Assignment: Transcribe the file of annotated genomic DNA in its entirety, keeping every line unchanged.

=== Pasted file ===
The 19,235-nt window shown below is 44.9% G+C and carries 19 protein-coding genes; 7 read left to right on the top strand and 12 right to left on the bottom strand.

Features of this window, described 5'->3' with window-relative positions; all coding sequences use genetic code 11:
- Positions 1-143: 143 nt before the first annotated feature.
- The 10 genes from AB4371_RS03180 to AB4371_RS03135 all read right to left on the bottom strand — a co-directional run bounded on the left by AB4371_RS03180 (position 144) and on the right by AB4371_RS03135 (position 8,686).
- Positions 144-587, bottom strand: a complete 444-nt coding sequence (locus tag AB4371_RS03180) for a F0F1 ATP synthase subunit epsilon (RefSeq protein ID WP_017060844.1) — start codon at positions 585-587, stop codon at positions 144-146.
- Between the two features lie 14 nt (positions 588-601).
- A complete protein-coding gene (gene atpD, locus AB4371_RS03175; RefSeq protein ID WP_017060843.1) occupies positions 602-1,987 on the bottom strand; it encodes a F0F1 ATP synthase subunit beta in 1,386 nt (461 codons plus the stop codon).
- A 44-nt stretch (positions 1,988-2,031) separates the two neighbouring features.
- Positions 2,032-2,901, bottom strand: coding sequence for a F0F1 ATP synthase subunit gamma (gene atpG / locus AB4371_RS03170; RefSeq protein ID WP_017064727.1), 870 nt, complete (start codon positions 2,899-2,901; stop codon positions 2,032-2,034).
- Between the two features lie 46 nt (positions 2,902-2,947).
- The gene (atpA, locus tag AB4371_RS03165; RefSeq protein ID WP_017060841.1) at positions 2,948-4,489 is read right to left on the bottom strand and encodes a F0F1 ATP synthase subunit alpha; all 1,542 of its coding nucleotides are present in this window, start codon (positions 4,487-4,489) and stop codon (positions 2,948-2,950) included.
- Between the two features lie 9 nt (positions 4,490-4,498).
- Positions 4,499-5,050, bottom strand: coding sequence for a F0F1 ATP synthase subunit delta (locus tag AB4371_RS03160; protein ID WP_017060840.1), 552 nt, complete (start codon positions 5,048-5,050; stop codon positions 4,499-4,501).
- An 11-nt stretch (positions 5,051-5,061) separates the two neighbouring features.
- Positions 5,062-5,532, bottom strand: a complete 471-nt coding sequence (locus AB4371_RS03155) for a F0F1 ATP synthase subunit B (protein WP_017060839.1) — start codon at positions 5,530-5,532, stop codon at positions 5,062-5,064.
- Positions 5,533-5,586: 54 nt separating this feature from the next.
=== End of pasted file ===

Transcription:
The 19,235-nt window shown below is 44.9% G+C and carries 19 protein-coding genes; 7 read left to right on the top strand and 12 right to left on the bottom strand.

Features of this window, described 5'->3' with window-relative positions; all coding sequences use genetic code 11:
- Positions 1-143: 143 nt before the first annotated feature.
- The 10 genes from AB4371_RS03180 to AB4371_RS03135 all read right to left on the bottom strand — a co-directional run bounded on the left by AB4371_RS03180 (position 144) and on the right by AB4371_RS03135 (position 8,686).
- Positions 144-587, bottom strand: a complete 444-nt coding sequence (locus tag AB4371_RS03180) for a F0F1 ATP synthase subunit epsilon (RefSeq protein ID WP_017060844.1) — start codon at positions 585-587, stop codon at positions 144-146.
- Between the two features lie 14 nt (positions 588-601).
- A complete protein-coding gene (gene atpD, locus AB4371_RS03175; RefSeq protein ID WP_017060843.1) occupies positions 602-1,987 on the bottom strand; it encodes a F0F1 ATP synthase subunit beta in 1,386 nt (461 codons plus the stop codon).
- A 44-nt stretch (positions 1,988-2,031) separates the two neighbouring features.
- Positions 2,032-2,901, bottom strand: coding sequence for a F0F1 ATP synthase subunit gamma (gene atpG / locus AB4371_RS03170; RefSeq protein ID WP_017064727.1), 870 nt, complete (start codon positions 2,899-2,901; stop codon positions 2,032-2,034).
- Between the two features lie 46 nt (positions 2,902-2,947).
- The gene (atpA, locus tag AB4371_RS03165; RefSeq protein ID WP_017060841.1) at positions 2,948-4,489 is read right to left on the bottom strand and encodes a F0F1 ATP synthase subunit alpha; all 1,542 of its coding nucleotides are present in this window, start codon (positions 4,487-4,489) and stop codon (positions 2,948-2,950) included.
- Between the two features lie 9 nt (positions 4,490-4,498).
- Positions 4,499-5,050, bottom strand: coding sequence for a F0F1 ATP synthase subunit delta (locus tag AB4371_RS03160; protein ID WP_017060840.1), 552 nt, complete (start codon positions 5,048-5,050; stop codon positions 4,499-4,501).
- An 11-nt stretch (positions 5,051-5,061) separates the two neighbouring features.
- Positions 5,062-5,532, bottom strand: a complete 471-nt coding sequence (locus AB4371_RS03155) for a F0F1 ATP synthase subunit B (protein WP_017060839.1) — start codon at positions 5,530-5,532, stop codon at positions 5,062-5,064.
- Positions 5,533-5,586: 54 nt separating this feature from the next.